Welcome from the Chair

Dear Class of 2023, 

Before you know it, it will be time for you to begin your journey here on the Mountain. The next four years will be filled with both enlightening challenges and beautiful memories, and our community is excited for you to begin calling Sewanee ‘home’. My name is Alexa Fults, and I have been elected by the student body to serve as the Chair of the Honor Council for this academic year. I admit, it has been some time since I was in your shoes---preparing to blaze my own trail. Though I am now a rising junior, I still remember my first days on the Domain with great fondness.

Soon, you too will be introduced to the many traditions that make Sewanee feel so magical. Ahead of you lie years filled with sunsets at the Cross, “passing hellos” on the Quad, and late night pancakes with the Vice Chancellor. I was recently reminded by the previous Chair, Margaret Dupree C’19, that it is our traditions which create the tight-knit community of trust we all cherish. The most significant of these is the century-old tradition of honor, which is manifested in our Honor Code. 

While the Code is our collective attempt to safeguard the tradition of honor, we recognize that no code can fully define what it means to live honorably. Our Honor Code, to which you will add your name upon matriculation, maintains the principle that whosoever signs it shall not lie, cheat, or steal, or tolerate such behavior from others. But the spirit of the Code reaches far beyond these requirements. The Code reminds us that “Honor is an ideal and an obligation. It exists in the human spirit and it lives in the relations between human beings. One can know honor without defining it.” The message which the Code imparts to its signers is this: living in accordance with our Honor Code is more than submitting ourselves to an institutional authority; it is a promise made to our peers that we will not betray our tradition of trust. 

Unlike that of most other universities, our Honor Code is written, signed, and enforced solely by students. This is accomplished through a student-elected Honor Council. The Council consists of four seniors, four juniors, three sophomores, and one first-year student, who are elected annually by their respective class year. (One of you will be elected in September.) Each member of the Honor Council is responsible for representing the voice of the student body in hearing cases both academic and non-academic. When a suspected violation of the Code is reported to the Council, the Chair assigns a representative to serve as an impartial investigator for the student in question. Information is then presented to the Council in the form of an unbiased report. It is the Council’s responsibility to determine whether or not the Code has been violated. If clear and convincing evidence of a violation is found, the Code requires that the student found responsible serve a penance ranging from probationary conditions to a two-semester suspension, based on the nature of the violation. In order to protect the integrity of our degrees, academic dishonesty is always met with an F in the course. As students, the Council reviews each case with immense care, and we understand how deeply upsetting the consequences of violating the Code can be. However, it is the accountability of our Honor System which allows us the freedom we enjoy at Sewanee.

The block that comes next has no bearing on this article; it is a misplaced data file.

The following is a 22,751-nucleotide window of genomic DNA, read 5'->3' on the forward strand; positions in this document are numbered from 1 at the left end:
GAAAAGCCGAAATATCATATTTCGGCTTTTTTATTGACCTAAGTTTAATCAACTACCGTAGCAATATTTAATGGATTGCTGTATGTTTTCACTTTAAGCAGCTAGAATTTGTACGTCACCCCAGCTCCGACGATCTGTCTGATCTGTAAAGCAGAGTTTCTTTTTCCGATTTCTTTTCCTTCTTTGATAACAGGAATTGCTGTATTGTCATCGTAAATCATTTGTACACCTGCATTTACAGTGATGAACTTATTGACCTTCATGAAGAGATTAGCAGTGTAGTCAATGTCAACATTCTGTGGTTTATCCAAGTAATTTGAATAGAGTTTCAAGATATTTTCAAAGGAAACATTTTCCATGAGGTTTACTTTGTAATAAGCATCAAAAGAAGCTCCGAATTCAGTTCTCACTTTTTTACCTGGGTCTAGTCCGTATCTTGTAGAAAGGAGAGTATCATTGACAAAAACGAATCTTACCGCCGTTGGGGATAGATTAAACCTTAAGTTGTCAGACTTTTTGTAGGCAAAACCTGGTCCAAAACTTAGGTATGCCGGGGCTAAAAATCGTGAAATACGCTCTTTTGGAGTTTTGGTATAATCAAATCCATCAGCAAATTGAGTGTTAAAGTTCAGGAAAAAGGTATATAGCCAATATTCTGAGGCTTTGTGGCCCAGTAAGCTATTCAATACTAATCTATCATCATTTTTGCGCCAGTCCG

Before you ‘tap the roof’ and pick up your very own Sewanee Angel, take a moment to read through the Honor Code online. Spend some time contemplating your own standards for living with integrity, as you prepare to carry on the tradition of honor at Sewanee. 

Class of 2023, your journey begins with this promise. It is a pledge to your classmates and neighbors. It is a commitment to choose honor for yourself and for your community. Without this promise, the bonds of trust which bind our unique community together would be broken. In order to safeguard this tradition, Sewanee looks to you to embody the spirit of the Code. 

YSR, EQB, and welcome home! 

Alexa S. Fults C’21

Chair of the Honor Council